German Grammar Explained /

Imperative: Part 1

Today you will learn the imperative in German.
That sounds like something of vital importance.
Yes! You can use the imperative verb forms to give orders.
Finally, something useful!
In English, the imperative forms look like this:
Come here!
Close the door, please!
Call me!
In German, they look like this:
Komm her!
Come here!
Trink ein Bier mit mir!
Drink a beer with me!
In case you were wondering if her was a typo... Well, no. There is a word in English, similar in meaning and in looks, you guessed it... It's "here". German, once more, is a little bit more specific about things, so they have two different words for "here".
- use hier when you talk about a fixed location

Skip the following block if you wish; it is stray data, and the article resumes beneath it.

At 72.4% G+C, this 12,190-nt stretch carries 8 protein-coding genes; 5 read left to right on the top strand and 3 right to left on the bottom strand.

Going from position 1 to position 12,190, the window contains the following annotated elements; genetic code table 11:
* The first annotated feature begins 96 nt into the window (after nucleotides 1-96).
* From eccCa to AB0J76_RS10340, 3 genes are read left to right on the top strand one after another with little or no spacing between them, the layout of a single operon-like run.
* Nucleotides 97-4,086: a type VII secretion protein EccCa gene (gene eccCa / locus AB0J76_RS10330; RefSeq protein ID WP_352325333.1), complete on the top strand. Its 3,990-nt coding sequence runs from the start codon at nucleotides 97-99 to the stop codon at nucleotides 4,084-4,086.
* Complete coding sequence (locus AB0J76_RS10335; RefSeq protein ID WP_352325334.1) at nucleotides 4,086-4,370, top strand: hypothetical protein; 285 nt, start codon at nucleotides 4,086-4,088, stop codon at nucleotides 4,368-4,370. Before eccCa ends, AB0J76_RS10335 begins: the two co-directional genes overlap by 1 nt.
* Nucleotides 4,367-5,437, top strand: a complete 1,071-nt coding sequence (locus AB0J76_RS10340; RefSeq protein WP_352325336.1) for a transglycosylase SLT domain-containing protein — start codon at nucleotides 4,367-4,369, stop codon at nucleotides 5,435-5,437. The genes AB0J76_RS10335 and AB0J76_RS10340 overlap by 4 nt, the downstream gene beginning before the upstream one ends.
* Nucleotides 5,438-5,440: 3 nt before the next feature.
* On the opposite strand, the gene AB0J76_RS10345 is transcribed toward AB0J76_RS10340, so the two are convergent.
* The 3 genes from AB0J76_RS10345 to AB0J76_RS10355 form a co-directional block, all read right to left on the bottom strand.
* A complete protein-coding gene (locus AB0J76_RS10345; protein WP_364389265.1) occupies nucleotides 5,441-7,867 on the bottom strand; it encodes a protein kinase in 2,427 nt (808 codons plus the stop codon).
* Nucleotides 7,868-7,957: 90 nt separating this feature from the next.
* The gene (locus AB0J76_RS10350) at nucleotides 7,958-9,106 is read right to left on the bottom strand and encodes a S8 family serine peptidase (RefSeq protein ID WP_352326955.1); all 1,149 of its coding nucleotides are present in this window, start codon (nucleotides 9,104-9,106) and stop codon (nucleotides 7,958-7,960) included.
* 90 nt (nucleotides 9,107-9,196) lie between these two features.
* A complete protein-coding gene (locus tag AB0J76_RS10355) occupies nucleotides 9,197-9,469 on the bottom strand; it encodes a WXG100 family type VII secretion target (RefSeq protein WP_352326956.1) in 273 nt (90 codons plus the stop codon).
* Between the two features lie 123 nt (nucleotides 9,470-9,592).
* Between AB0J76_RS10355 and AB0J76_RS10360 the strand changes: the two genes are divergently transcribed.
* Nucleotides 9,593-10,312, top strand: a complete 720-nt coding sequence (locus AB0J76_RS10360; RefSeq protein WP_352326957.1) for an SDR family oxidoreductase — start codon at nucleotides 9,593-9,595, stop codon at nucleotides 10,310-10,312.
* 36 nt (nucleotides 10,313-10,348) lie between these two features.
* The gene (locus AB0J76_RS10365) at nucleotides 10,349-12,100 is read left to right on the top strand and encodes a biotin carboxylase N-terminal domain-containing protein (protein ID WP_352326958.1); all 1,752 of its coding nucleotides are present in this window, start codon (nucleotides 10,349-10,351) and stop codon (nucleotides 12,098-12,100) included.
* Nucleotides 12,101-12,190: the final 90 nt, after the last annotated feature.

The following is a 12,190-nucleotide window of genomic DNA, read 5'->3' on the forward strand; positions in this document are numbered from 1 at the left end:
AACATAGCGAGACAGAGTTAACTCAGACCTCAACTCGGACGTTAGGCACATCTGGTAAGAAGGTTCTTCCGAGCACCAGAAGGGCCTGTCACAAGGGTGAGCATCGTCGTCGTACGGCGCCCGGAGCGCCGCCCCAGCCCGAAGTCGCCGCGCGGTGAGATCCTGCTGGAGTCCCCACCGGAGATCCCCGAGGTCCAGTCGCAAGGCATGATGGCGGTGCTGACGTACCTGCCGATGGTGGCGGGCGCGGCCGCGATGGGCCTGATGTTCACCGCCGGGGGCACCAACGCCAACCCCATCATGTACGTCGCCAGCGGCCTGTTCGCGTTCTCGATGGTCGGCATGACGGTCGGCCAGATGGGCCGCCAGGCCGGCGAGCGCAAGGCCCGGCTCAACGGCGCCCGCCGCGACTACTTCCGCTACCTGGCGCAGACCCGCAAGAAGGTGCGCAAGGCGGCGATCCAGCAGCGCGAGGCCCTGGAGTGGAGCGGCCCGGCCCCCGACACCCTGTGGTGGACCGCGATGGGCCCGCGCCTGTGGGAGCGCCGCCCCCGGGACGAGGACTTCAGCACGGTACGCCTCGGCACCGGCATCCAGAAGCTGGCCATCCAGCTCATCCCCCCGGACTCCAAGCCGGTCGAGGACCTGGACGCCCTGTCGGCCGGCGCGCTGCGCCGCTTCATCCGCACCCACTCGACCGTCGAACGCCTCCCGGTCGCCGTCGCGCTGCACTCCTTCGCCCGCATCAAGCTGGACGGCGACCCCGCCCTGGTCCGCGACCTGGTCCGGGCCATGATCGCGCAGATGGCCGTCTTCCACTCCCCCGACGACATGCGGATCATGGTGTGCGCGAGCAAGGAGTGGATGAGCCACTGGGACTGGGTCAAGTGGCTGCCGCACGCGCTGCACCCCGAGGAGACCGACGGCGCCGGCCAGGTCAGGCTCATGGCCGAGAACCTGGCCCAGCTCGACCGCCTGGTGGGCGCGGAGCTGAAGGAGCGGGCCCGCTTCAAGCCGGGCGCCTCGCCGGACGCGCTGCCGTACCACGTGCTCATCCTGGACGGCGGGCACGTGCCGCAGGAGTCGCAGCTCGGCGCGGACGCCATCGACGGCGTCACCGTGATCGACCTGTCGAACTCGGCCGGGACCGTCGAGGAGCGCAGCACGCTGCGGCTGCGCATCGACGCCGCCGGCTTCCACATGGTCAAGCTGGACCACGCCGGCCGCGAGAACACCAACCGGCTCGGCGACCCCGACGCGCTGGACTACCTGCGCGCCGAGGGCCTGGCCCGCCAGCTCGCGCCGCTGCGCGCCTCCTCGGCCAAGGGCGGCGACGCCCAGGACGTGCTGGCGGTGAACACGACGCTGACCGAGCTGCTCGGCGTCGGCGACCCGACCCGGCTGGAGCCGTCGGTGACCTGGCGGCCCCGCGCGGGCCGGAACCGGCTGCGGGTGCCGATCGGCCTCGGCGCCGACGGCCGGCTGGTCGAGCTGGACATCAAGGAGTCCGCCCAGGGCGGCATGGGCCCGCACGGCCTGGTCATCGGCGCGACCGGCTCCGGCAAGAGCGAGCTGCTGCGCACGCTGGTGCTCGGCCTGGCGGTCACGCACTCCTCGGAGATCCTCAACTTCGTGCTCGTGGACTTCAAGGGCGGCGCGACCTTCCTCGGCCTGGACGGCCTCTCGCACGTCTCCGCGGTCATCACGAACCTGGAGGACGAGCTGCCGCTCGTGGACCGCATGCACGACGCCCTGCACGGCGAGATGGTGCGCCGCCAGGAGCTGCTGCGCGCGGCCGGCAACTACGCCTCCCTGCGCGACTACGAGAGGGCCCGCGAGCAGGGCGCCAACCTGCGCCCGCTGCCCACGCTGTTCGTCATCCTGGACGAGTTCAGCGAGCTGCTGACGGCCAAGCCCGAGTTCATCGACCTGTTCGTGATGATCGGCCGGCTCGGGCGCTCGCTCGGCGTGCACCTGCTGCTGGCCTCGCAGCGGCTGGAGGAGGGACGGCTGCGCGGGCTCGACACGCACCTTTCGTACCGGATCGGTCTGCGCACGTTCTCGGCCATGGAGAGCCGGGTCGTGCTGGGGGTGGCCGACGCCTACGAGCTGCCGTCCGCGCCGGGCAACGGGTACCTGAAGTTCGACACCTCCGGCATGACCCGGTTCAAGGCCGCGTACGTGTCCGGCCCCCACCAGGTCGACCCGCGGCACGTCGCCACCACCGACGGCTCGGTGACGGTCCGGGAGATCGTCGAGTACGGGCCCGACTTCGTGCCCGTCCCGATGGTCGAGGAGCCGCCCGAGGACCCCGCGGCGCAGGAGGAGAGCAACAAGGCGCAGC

- use her when you talk about destination
kommen komm!
sagen sag!
trinken trink! But: Irregular verbs will remain irregular in the imperative form! sprechen sprich!
sehen sieh!
For irregular verbs, these two steps will help you:
1. CONJUGATE: sehen → du siehst
2. REMOVE: du siehstSieh!
Giving orders or commands using the imperative can sound a little harsh in German. Also, using bitte can sound a bit rude, even passive aggressive.
The solution? A little magic word doch. Don't ask what it means - there is no translation!
Komm her! → Komm doch her!
Why don't you come over here?
Oh, that's what my neighbor shouted! He said Hör doch auf! when I was singing in the shower.
Wow, your singing must be terrible...